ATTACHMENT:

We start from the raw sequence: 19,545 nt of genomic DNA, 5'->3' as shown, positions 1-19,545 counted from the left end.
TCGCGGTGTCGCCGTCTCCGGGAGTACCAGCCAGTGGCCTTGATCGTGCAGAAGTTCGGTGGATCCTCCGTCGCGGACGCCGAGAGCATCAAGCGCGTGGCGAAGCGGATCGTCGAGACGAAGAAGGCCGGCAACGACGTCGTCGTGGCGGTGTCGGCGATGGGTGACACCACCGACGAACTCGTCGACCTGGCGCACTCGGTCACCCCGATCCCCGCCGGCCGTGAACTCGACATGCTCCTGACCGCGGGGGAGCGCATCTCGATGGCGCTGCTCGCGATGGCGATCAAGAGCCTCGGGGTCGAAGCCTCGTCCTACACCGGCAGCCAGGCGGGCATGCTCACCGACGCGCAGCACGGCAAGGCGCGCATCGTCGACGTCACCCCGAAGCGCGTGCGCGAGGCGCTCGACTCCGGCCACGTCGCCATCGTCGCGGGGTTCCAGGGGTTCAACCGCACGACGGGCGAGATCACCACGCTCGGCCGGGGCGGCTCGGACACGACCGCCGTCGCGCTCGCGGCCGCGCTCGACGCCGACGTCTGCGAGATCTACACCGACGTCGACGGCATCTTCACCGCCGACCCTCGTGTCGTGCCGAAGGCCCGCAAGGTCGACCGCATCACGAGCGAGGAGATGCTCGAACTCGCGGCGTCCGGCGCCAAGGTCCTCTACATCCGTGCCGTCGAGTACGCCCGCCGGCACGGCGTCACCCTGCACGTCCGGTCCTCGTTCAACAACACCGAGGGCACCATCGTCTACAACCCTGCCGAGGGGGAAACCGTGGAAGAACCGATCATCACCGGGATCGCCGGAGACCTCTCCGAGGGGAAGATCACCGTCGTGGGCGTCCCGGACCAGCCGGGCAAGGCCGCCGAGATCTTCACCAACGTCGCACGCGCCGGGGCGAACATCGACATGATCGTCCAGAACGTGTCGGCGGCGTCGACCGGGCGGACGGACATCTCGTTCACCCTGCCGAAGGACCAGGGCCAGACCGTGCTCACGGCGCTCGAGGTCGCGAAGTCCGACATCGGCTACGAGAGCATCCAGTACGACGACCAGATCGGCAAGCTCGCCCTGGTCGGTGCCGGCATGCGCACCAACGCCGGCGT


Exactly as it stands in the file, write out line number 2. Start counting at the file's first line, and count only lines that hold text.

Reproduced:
TCGCGGTGTCGCCGTCTCCGGGAGTACCAGCCAGTGGCCTTGATCGTGCAGAAGTTCGGTGGATCCTCCGTCGCGGACGCCGAGAGCATCAAGCGCGTGGCGAAGCGGATCGTCGAGACGAAGAAGGCCGGCAACGACGTCGTCGTGGCGGTGTCGGCGATGGGTGACACCACCGACGAACTCGTCGACCTGGCGCACTCGGTCACCCCGATCCCCGCCGGCCGTGAACTCGACATGCTCCTGACCGCGGGGGAGCGCATCTCGATGGCGCTGCTCGCGATGGCGATCAAGAGCCTCGGGGTCGAAGCCTCGTCCTACACCGGCAGCCAGGCGGGCATGCTCACCGACGCGCAGCACGGCAAGGCGCGCATCGTCGACGTCACCCCGAAGCGCGTGCGCGAGGCGCTCGACTCCGGCCACGTCGCCATCGTCGCGGGGTTCCAGGGGTTCAACCGCACGACGGGCGAGATCACCACGCTCGGCCGGGGCGGCTCGGACACGACCGCCGTCGCGCTCGCGGCCGCGCTCGACGCCGACGTCTGCGAGATCTACACCGACGTCGACGGCATCTTCACCGCCGACCCTCGTGTCGTGCCGAAGGCCCGCAAGGTCGACCGCATCACGAGCGAGGAGATGCTCGAACTCGCGGCGTCCGGCGCCAAGGTCCTCTACATCCGTGCCGTCGAGTACGCCCGCCGGCACGGCGTCACCCTGCACGTCCGGTCCTCGTTCAACAACACCGAGGGCACCATCGTCTACAACCCTGCCGAGGGGGAAACCGTGGAAGAACCGATCATCACCGGGATCGCCGGAGACCTCTCCGAGGGGAAGATCACCGTCGTGGGCGTCCCGGACCAGCCGGGCAAGGCCGCCGAGATCTTCACCAACGTCGCACGCGCCGGGGCGAACATCGACATGATCGTCCAGAACGTGTCGGCGGCGTCGACCGGGCGGACGGACATCTCGTTCACCCTGCCGAAGGACCAGGGCCAGACCGTGCTCACGGCGCTCGAGGTCGCGAAGTCCGACATCGGCTACGAGAGCATCCAGTACGACGACCAGATCGGCAAGCTCGCCCTGGTCGGTGCCGGCATGCGCACCAACGCCGGCGT